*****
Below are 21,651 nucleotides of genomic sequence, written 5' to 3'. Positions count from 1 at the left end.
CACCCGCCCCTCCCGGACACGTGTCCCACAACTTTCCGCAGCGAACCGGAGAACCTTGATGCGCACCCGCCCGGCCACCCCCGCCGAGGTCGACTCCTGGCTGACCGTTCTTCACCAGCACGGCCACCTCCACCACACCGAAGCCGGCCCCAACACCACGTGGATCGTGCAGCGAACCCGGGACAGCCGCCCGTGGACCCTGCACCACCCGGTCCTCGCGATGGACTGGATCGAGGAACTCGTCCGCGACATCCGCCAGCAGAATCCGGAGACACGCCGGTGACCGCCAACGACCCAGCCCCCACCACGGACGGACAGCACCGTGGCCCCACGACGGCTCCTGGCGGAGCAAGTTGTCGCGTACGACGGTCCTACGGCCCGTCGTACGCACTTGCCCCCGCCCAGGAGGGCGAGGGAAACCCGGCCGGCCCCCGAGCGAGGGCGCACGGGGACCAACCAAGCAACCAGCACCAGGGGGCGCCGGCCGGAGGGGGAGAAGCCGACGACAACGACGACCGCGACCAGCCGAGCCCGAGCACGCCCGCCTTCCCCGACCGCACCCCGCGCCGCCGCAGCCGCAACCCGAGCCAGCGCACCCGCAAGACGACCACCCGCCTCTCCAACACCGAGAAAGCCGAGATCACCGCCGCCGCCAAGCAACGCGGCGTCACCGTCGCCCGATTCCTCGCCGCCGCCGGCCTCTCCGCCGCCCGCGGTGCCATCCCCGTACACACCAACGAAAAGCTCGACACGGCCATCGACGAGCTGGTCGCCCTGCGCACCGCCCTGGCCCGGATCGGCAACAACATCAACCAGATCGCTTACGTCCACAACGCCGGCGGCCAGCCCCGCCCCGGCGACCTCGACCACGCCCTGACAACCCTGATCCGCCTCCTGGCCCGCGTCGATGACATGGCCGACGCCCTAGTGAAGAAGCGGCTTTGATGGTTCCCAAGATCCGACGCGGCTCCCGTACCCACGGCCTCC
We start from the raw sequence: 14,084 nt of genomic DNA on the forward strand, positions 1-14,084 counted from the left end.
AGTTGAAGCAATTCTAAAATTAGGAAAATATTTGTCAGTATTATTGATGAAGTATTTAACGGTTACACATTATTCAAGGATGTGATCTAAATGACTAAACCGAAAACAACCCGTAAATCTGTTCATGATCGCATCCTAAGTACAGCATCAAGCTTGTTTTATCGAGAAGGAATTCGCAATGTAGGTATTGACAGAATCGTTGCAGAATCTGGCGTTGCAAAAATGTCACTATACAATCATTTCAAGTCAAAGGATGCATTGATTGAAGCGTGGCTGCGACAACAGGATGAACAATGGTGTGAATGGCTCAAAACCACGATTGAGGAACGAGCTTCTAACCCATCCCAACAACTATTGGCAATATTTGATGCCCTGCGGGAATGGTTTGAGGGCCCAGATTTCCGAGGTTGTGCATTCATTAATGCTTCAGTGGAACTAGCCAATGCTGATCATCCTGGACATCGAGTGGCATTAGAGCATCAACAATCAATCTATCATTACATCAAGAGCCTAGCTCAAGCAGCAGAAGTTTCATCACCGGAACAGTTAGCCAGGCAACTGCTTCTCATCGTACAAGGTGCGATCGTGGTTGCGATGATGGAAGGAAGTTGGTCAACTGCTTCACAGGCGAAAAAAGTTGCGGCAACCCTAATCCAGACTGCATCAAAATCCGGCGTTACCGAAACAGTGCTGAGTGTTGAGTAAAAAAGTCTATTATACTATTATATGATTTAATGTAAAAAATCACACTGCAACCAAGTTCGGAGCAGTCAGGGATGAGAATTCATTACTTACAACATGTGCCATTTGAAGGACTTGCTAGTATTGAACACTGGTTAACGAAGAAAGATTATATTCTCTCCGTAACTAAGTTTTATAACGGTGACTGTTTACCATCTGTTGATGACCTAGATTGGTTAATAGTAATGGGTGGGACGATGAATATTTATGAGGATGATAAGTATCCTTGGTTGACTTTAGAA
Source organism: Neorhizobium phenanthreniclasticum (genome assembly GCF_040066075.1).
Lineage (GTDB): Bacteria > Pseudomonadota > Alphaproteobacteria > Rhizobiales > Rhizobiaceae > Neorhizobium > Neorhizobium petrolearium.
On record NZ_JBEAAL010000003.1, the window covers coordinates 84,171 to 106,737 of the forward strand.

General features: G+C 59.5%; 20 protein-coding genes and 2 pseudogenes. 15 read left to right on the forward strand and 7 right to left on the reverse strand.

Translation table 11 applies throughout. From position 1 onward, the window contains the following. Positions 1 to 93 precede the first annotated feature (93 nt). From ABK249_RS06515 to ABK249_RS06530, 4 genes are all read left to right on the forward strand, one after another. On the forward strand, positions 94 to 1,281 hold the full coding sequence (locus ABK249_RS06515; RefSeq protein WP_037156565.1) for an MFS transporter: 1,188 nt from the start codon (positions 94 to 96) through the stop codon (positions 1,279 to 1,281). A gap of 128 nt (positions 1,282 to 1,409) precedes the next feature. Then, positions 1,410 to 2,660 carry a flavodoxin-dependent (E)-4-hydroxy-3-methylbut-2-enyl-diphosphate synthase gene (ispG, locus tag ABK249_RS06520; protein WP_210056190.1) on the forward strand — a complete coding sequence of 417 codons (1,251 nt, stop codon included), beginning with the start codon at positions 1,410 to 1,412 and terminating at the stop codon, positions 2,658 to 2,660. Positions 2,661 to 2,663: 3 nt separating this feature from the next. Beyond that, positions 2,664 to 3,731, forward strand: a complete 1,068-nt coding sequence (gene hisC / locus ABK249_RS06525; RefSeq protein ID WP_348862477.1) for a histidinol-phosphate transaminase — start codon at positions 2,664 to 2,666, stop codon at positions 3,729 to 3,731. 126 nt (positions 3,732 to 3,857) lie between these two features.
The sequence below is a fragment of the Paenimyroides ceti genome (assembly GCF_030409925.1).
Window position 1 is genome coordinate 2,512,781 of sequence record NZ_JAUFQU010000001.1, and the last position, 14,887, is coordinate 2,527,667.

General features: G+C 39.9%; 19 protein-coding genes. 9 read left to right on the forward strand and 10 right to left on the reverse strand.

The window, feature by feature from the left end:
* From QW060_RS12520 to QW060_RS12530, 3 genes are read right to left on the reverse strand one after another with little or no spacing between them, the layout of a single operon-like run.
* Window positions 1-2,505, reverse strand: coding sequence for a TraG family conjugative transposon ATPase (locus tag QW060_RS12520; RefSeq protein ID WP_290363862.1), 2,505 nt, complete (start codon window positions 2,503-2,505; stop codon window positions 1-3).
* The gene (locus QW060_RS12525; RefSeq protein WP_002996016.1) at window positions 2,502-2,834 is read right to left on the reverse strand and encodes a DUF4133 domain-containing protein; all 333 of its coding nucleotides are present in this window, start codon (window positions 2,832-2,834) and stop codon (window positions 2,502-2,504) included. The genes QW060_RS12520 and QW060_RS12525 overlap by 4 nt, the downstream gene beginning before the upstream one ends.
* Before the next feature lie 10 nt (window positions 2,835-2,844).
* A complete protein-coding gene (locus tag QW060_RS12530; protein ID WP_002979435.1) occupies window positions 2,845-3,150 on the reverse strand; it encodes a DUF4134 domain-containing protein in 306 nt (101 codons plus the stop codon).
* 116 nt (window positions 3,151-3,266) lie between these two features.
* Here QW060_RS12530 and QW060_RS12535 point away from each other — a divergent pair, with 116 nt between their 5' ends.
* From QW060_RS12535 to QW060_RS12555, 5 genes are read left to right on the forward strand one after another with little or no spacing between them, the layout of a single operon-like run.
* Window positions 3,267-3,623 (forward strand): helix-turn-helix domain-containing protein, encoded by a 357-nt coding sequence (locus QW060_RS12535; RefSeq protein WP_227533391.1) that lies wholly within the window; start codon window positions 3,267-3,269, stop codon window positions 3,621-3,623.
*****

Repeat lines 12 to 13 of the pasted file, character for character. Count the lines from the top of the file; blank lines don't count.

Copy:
General features: G+C 39.9%; 19 protein-coding genes. 9 read left to right on the forward strand and 10 right to left on the reverse strand.

The window, feature by feature from the left end: